Hydrogen will play a bigger role in the transition to a green future — but only with government cooperation.
To make clean-burning hydrogen economically viable, governments will have to double what they charge companies to pollute, and currently most countries don’t charge anything, Bloomberg reported, citing a BloombergNEF report. If those costs are boosted, power plants that run on hydrogen will be able to compete with those burning carbon-based fuels such as natural gas by 2050, the report said.
“There probably wasn’t a week in 2019 where I didn’t talk to a customer about hydrogen or decarbonization,” Jeffrey Goldmeer, director of gas-turbine combustion and fuels solutions at General Electric Co.’s gas power unit, told Bloomberg. “We’ve been burning fuels that contain hydrogen for more than 30 years. So there is existing technology to do so.”
Burning hydrogen produces no emissions and the fuel is nearly inexhaustible since it can be derived from water. Still, current production involves pulling it from methane — natural gas — using energy-intensive methods. Green hydrogen might be produced with excess renewable power, then transported by pipeline to underground storage and then used in periods when renewable electricity generation is low.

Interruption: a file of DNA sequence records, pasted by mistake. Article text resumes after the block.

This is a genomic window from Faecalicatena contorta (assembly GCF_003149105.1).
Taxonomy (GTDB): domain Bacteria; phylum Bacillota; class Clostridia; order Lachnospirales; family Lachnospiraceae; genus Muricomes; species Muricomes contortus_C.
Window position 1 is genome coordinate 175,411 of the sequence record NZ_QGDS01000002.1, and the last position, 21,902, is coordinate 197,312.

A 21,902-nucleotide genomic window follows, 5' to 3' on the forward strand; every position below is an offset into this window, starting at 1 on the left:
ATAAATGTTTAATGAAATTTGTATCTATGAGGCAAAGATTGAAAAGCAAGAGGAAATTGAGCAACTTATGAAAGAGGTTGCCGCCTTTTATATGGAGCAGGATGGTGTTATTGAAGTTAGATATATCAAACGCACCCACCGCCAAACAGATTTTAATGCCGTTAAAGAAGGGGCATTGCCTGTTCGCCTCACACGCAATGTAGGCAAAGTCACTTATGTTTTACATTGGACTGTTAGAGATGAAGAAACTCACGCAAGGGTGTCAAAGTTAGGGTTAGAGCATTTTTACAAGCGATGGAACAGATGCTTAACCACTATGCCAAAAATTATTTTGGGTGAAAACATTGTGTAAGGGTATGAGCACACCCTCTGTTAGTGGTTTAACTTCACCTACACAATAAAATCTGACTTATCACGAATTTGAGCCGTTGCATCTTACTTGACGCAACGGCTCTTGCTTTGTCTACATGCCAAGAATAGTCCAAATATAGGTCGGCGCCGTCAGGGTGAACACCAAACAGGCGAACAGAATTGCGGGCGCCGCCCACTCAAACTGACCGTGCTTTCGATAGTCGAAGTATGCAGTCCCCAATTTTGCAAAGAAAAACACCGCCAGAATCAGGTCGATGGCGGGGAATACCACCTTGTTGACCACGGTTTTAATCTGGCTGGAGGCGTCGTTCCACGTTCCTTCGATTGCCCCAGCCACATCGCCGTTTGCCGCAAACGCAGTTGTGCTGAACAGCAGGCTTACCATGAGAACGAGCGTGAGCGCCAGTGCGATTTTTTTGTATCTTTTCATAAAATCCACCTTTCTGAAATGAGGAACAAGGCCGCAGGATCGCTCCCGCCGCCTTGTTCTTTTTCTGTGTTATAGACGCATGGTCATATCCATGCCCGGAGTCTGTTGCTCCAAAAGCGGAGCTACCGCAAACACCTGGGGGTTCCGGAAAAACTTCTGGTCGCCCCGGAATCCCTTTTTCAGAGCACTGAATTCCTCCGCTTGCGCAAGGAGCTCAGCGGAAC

Emission prices need to rise to $55 per ton of carbon dioxide for the plan to work, the BNEF report said, adding that the howed. Currently, a “weighted carbon price” is $22.59 a ton, Bloomberg said, citing IHS Markit’s Global Carbon Index.
Combustion turbines are the most promising way to generate electricity from hydrogen, according to the study. Hydrogen is already burned, mostly at oil refineries and steel mills where it is a byproduct. Using it in existing turbines would produce nitrogen emissions and GE, Siemens AG and Mitsubishi Hitachi Power Systems are among the companies developing technologies to curb emissions.
Researchers including the U.S. DOE’s National Renewable Energy Laboratory are looking at hydrogen for possible heating, energy storage and fuel cells applications.
- Organizers of the 2020 Tokyo Olympics said on Jan. 10 that they will use hydrogen to fuel the Olympic cauldron. Plans were already announced to use hydrogen to power the 6,000-unit Olympic village, transport athletes and fuel the Olympic torch at the start of the relay.
- A U.S. switch to a hydrogen-powered economy will generate an estimated $140 billion per year in revenue and support 700,000 jobs by 2030, a McKinsey study published by the Fuel Cell and Hydrogen Energy Association showed.